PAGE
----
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Wed November 2, 2011
Enjoy Chinese style egg-centric comfort food at home
Last weekend my wife asked me if I would make her some egg fu yung. "You want egg rolls wit' dat?" I asked. Of course she did. But why stop there?
I did have some leftover rice. Might as well make fried rice, too. And those little pork ribs I've been saving in the freezer are just right for Chinese BBQ ribs. So pretty soon it was 1960, I was a kid again and back in my hometown Chinese-American restaurant – New Rochelle's House of Wu.
A little tradition
Now, while I certainly don't claim any of the stuff I made to be "authentic" (whatever that means) Chinese cooking, it is authentic old-school Chinese-American restaurant cooking and I still love it.
Rather than stroke in the recipe for you I'll just link Andrea Nguyen's stellar version. It was she who solved my egg fu yung problem – the sinking of the filling to the bottom of the little pancake. This she prevents by mixing a bit of flour in with the filling ingredients before adding them to the beaten egg. Here's Andrea Nguyen's egg fu yung recipe.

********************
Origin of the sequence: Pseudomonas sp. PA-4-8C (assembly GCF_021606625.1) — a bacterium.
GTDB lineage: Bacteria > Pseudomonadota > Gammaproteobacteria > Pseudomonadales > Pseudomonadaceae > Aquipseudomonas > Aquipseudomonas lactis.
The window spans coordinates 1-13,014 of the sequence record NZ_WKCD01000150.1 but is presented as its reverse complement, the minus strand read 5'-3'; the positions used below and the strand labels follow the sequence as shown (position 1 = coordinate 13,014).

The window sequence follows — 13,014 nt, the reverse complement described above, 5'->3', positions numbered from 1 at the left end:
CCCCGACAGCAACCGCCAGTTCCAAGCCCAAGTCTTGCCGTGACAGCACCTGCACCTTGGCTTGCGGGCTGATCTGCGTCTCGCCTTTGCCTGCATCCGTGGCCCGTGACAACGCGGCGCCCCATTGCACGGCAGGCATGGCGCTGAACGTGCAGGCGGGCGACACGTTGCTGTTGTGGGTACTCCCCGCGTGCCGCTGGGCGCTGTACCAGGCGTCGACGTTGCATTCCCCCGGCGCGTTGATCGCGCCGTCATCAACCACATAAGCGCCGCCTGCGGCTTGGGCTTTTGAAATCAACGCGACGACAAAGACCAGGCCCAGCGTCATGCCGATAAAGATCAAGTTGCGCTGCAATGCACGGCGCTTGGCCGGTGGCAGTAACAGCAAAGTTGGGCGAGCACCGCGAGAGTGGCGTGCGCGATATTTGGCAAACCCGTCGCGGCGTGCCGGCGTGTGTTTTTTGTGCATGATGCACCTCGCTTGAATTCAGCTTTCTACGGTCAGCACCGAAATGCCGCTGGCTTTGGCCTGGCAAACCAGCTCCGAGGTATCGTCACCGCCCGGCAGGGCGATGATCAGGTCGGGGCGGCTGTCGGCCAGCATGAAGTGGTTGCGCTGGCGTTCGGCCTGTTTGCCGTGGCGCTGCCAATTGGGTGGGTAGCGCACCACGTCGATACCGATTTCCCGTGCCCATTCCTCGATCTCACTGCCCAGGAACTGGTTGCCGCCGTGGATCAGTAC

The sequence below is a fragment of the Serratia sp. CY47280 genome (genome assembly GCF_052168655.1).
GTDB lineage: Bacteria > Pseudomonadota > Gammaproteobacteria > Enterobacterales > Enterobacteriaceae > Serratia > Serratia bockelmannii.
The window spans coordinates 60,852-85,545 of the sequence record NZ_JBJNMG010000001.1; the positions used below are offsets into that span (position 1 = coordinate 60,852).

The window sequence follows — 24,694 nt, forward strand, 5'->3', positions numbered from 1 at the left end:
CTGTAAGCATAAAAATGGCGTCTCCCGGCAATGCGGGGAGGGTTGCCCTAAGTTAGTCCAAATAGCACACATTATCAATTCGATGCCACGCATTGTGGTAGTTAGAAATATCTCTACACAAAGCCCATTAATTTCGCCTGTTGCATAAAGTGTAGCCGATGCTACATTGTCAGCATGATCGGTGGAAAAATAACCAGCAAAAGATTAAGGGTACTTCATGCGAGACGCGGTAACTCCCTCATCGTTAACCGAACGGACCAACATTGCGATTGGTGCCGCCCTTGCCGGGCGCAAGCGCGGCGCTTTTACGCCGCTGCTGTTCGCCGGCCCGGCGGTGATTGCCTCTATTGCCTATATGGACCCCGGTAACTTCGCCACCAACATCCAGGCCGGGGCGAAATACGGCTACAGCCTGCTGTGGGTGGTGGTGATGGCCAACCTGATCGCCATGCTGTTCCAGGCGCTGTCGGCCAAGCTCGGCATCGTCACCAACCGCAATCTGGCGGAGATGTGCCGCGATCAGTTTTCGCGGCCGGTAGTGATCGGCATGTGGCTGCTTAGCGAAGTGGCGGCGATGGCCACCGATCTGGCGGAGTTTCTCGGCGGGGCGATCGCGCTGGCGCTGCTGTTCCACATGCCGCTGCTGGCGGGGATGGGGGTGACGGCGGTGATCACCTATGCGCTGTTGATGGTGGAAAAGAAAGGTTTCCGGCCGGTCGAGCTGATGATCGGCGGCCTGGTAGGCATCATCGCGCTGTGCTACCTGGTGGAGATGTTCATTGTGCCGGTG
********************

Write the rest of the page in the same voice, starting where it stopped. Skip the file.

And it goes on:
Andrea suggests serving it with some hot sauce or hot chiles on the side. I've tried it that way and it's very good. But this time I went for the authentic (that word again) presentation and covered my egg fu yung with the "traditional" goopy brown sauce.
Talk with Nancy
In this week's Food for Thought Seattle Times food blogger Nancy Leson tells me about the great Chinese dinner she recently enjoyed at her friend Mark Chow's home. Mark's the son of Seattle Chinese restaurant legends Ruby and Ping Chow.
The egg dish, Mark prepared for her is yet another take on egg-centric Chinese comfort food.
"For God's sake will you just get a fork? It's driving me crazy just watching you!"
– Asian player at my poker table watching me attempt to eat with chopsticks
“Food for Thought” is a weekly KPLU feature covering the world of food as well as the thinking that goes into it. The feature is published here and airs on KPLU 88.5 every Wednesday during Morning Edition and All Things Considered.
Food for Thought